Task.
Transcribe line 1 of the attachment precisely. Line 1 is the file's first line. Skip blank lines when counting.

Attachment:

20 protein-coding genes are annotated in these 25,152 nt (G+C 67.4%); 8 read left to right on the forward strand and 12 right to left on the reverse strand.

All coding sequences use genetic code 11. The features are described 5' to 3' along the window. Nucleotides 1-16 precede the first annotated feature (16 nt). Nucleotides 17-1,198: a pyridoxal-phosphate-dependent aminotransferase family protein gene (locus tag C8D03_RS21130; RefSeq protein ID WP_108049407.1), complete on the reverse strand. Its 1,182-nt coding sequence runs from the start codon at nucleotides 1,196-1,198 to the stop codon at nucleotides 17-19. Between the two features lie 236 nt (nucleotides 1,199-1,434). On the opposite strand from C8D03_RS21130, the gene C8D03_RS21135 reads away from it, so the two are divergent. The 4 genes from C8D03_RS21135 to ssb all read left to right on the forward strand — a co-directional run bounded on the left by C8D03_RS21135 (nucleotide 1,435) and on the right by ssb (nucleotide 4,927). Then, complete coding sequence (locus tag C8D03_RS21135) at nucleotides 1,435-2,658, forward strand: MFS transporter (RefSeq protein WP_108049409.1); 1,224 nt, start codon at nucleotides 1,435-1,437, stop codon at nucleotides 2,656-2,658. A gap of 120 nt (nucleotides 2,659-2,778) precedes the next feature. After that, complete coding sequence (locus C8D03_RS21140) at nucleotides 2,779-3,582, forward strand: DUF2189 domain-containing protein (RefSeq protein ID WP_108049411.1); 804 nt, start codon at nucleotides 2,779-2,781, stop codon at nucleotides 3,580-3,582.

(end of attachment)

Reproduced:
20 protein-coding genes are annotated in these 25,152 nt (G+C 67.4%); 8 read left to right on the forward strand and 12 right to left on the reverse strand.